Second winner Li Han, Drawing Architecture Studio, Beijing, China

Cubism’s view of an old residential area.
Cubism’s view of an old residential area. · Credit: Tuan Jie Hu

Tuan Jie Hu & Dashilar Project

One half of a creative design office investigating ‘new models for the creation of contemporary urban culture’, architect Li Han’s studied observations of the expanding megalopolis of Beijing, while having immediate associations with the likes of Zaha Hadid’s early work and Cubism, have nonetheless a raw energy all of their own.

In two dimensions, Li Han attempts to explain the three dimensional complexity of the ancient low level Hutong areas of the Chinese capital and the breathless expansion of the city’s population, its need evidenced in the rise of high towers. The polar opposites of these two are then brought together in his Dashilar Project drawing, a scheme acknowledged as bringing together the best of the two worlds. This spirit of tradition, post modern frenzy and millennial morphology almost sing from each individual image and work in mesmerising visual harmony when the three are read together. The images almost defy focus, forcing both eye and mind’s eye to slip about on their surface – evoking the disarming complexity and information overload of the contemporary Asian city.

  • Dashilar – oblique drawing of contemporary hutong.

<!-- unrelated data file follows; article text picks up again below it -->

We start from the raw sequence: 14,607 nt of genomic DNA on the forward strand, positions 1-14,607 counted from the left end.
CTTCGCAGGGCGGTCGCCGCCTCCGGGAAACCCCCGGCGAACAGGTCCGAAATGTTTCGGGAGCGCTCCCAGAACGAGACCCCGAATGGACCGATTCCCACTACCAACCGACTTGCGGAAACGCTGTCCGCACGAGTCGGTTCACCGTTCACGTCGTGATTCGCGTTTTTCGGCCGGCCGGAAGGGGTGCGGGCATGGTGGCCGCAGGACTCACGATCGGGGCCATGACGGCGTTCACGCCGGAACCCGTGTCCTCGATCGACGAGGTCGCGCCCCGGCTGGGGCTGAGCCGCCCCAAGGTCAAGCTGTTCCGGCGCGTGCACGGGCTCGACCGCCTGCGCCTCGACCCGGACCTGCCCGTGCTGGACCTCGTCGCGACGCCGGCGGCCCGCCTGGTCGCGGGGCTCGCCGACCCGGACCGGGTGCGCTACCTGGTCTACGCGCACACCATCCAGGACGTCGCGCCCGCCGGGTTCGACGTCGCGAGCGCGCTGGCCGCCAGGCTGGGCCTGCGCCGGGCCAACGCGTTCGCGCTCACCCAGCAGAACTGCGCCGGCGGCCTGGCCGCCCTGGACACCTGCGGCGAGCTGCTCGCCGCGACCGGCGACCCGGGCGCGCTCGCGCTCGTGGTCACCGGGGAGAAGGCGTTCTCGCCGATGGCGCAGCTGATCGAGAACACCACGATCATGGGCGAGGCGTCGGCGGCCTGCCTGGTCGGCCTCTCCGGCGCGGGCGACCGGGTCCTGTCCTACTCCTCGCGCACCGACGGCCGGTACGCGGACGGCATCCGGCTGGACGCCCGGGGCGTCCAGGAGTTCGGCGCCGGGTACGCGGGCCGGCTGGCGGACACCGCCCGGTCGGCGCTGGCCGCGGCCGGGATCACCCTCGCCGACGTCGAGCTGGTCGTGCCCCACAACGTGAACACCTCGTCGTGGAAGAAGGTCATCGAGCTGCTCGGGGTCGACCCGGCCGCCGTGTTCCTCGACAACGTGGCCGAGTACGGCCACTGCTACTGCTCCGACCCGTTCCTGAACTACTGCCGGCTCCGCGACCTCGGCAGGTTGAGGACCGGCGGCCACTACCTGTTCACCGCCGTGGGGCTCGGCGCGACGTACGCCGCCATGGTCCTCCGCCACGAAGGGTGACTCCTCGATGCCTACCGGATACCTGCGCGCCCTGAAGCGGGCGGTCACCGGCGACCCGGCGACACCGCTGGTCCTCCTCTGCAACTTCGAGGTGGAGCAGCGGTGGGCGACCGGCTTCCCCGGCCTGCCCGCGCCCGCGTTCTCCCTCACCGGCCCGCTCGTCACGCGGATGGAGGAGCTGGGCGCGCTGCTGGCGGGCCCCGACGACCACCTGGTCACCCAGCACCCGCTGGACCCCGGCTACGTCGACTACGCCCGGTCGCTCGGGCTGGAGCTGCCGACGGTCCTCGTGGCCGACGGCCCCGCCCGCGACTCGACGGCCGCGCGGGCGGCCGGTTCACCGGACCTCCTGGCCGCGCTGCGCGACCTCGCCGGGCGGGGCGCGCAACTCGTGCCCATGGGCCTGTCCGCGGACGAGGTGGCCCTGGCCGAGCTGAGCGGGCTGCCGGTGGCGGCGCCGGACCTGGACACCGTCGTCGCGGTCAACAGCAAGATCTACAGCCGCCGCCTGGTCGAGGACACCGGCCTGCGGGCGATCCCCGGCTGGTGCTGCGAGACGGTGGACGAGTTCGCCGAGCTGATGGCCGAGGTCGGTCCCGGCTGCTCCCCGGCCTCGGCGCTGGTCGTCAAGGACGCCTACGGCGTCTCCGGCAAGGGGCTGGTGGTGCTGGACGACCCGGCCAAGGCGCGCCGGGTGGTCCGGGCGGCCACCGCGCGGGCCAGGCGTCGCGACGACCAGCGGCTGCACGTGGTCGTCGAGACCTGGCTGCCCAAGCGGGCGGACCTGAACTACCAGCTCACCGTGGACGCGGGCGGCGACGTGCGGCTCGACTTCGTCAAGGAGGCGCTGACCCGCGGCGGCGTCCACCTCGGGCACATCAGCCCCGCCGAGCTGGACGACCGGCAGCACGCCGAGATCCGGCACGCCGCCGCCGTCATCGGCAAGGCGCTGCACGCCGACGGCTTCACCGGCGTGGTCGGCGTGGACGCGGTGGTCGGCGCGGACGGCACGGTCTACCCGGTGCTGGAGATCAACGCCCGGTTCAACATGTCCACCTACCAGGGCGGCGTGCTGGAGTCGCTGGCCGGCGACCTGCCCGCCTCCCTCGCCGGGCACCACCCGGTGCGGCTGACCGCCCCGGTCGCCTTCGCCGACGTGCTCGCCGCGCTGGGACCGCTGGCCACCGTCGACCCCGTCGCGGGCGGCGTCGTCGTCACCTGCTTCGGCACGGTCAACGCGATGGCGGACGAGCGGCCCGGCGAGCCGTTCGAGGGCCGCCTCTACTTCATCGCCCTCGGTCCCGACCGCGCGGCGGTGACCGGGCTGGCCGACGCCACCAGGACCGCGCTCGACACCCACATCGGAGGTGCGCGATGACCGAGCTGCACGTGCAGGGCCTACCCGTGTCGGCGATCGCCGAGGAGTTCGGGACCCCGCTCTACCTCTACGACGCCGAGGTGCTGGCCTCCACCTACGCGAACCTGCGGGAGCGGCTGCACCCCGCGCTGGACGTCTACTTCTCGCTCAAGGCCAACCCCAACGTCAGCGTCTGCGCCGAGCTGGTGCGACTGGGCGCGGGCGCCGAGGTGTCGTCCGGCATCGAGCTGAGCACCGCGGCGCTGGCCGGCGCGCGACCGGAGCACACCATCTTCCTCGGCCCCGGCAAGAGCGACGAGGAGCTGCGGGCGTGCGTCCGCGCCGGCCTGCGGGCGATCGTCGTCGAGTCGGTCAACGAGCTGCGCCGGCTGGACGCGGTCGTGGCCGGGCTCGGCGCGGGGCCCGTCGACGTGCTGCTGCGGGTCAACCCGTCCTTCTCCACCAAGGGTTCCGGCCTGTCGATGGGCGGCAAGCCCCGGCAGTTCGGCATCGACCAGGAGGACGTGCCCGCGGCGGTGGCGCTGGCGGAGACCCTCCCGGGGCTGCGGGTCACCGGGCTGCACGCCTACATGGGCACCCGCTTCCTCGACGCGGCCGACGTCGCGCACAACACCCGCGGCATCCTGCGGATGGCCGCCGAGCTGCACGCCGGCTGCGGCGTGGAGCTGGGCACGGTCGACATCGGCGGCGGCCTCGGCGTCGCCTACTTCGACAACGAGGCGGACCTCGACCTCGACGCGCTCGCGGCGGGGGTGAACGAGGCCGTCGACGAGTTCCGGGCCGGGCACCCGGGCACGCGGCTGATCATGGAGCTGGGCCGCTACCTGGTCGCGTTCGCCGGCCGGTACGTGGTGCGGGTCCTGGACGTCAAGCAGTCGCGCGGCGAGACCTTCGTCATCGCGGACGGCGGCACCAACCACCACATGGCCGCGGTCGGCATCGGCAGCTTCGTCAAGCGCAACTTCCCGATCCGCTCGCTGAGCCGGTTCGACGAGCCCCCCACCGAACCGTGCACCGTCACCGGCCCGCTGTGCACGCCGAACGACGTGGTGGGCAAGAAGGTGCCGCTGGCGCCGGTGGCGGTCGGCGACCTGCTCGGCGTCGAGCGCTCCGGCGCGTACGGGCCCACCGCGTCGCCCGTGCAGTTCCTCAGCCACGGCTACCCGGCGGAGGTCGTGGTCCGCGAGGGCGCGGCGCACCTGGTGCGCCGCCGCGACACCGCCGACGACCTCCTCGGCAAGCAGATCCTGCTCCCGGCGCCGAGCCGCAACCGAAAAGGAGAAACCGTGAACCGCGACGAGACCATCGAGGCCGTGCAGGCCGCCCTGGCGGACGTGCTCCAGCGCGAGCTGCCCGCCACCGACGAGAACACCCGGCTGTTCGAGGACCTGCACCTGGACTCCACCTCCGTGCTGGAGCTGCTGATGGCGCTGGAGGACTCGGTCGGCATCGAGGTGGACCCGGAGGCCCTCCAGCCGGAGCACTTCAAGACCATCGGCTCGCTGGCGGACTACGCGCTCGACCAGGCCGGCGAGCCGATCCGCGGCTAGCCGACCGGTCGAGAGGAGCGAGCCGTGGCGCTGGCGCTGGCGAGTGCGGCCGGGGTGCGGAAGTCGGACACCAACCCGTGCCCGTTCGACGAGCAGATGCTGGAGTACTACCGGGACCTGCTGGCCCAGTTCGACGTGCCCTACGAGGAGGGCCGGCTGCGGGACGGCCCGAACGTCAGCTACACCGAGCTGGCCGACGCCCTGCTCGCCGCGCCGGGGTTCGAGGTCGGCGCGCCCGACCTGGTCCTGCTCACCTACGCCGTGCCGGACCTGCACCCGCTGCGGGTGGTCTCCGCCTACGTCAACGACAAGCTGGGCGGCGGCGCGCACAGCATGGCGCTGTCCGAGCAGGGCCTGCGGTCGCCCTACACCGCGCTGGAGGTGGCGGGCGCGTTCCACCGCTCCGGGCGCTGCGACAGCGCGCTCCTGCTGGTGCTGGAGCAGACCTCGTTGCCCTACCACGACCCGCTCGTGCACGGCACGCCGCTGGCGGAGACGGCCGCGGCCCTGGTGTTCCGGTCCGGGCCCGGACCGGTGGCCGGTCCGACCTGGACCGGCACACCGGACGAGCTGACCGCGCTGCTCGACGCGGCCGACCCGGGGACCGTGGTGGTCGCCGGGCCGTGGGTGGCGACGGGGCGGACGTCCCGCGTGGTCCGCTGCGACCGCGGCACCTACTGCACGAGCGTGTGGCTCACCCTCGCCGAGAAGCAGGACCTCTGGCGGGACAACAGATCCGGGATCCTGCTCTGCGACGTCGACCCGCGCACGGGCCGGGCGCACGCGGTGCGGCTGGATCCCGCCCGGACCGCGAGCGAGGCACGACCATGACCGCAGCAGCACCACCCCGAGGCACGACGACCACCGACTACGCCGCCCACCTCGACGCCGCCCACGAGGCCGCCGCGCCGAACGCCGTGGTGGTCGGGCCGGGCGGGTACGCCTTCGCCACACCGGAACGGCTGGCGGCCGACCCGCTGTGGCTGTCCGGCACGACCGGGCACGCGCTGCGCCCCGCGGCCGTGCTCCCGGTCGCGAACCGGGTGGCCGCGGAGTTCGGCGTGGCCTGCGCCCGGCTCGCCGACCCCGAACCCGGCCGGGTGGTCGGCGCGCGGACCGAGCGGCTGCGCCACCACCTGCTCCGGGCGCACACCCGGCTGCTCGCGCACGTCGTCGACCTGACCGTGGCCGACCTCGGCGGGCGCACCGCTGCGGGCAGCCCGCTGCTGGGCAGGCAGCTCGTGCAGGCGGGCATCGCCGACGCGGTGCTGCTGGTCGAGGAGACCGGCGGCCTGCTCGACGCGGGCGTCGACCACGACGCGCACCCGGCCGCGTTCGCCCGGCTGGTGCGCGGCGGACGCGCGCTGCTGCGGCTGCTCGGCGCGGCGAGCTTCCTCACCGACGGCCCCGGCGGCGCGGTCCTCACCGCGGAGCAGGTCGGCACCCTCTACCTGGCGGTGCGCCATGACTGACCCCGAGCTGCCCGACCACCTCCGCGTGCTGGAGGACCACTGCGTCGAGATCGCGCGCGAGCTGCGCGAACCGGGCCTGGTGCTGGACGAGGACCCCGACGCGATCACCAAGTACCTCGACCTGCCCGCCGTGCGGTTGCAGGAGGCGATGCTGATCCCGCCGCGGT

Dashilar – oblique drawing of contemporary hutong. · Credit: Tuan Jie Hu
  • Qilou Old Street – ‘the mask is melting and life is sprouting
    Qilou Old Street – ‘the mask is melting and life is sprouting · Credit: Tuan Jie Hu

The judges were impressed by the power of the images. Alsop and Parry both found them ‘amazing’, with part of the allure being the way they flipped between the real and illusory and back again. Robson likened their curiously confounding quality to ‘a Google Maps 3D view that hasn’t buffered correctly’, yet Parry noted that ‘on studying them the structure of the buildings comes through with real legibility.’ Pearman felt there was ‘something of Zaha to the work’; Fernie meanwhile, looked beyond the current architectural language associations of the drawings to ‘the influence of 1920s Braque or Picasso’ to this ‘genuinely exciting work.’


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